Respect to newton for free energy!
The motor in this video was built for a project of a group of college students and it aims to introduce the working principle of magnet motor. It was built by improvisation independently from a project or drawing and completely with regard to magnet motor theory.
Submitted September 20, 2017 at 04:04PM by supline
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AISC and inelastic design
I'm having a rough time understanding the ramifications of AISC's use of inelastic design in the 13th edition of the steel construction manual.
It appears that AISC's use of the plastic section modulus to solve for the Allowable Strength of a member will allow members to be stressed into the plastic region, which would cause permanent deformation. Does this mean that loads which do not exceed that allowable strength have the potential to permanently deform the member?
For example, say you have a flag pole subject to repeated lateral loads, isn't it possible that the pole could be bent over by loads that do not exceed the allowable strength?
Is this covered in an appendix somewhere?
Submitted September 20, 2017 at 02:31PM by MrAnachronist
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The x-seed 4000 is the tallest possible building, so if you was to get round the legal and getting there issue, could it be built today (obviously not like, now, but started now and finished in the future) out of pykrete in an ICF style fashion, possibly a nuclear reactor in the basement to power the super freezer running throughout the walls?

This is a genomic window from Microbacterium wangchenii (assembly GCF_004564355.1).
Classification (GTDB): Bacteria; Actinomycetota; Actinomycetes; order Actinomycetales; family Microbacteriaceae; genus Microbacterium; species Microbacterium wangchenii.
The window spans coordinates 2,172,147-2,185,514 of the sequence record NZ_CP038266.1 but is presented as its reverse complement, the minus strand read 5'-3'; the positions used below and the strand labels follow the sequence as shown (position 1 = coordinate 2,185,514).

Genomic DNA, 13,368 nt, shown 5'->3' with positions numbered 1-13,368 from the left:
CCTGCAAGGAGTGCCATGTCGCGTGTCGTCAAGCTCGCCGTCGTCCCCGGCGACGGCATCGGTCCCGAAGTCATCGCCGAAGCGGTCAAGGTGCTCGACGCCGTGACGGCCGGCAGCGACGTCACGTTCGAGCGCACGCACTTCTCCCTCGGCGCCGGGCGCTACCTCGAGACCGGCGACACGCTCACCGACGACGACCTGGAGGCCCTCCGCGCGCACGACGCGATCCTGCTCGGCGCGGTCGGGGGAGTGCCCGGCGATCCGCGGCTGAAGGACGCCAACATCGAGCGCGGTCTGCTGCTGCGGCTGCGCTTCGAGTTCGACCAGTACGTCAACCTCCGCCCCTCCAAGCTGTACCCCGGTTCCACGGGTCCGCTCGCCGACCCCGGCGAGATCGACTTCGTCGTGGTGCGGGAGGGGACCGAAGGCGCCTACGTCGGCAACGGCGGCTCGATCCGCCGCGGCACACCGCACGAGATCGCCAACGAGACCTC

Submitted September 20, 2017 at 11:45AM by Nicynodle2
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Can I get some advice? I’ve worked with steam plant and equipment for the last 10 years anything to 30 bar steam boilers. Got a job opportunity where the steam boilers are rated to 100 bar and to I’m a little afraid. Can someone explain to me why this higher pressure is no more dangerous.
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Submitted September 20, 2017 at 07:01AM by spum0n1
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Daily GENERAL Mega-Thread [Sep 20 2017]
Welcome to /r/engineering's daily thread!
This thread is open to all questions, comments, and discussions, especially those things not usually permitted in normal posts:
- Career advice questions
- Job offer and job market discussions
- Resume critiques
- Office/management/employee topics
- Questions about school/major choice/course electives (homework questions will be removed)
- Discussions of current projects, including progress images
- Pretty much anything you want to talk about that is engineering or job-related is fine provided you follow rules seven (7) and nine (9).
Submitted September 20, 2017 at 06:07AM by AutoModerator
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Is there any Atex subreddits i’m missing out on?
Hello – I work for a company who specialize in Ex proof lighting for gas/dust hazards, and I'm looking for suggestions on related subreddits I'm missing out on?
I'm new to the industry so looking to immerse myself in reddit info. TIA
Submitted September 20, 2017 at 02:40AM by Wolf_Jamie
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Different Kinds of Liquid Flow Meters: Measuring the Fluid Flow in Diverse Ways
Submitted September 20, 2017 at 01:09AM by proteusind
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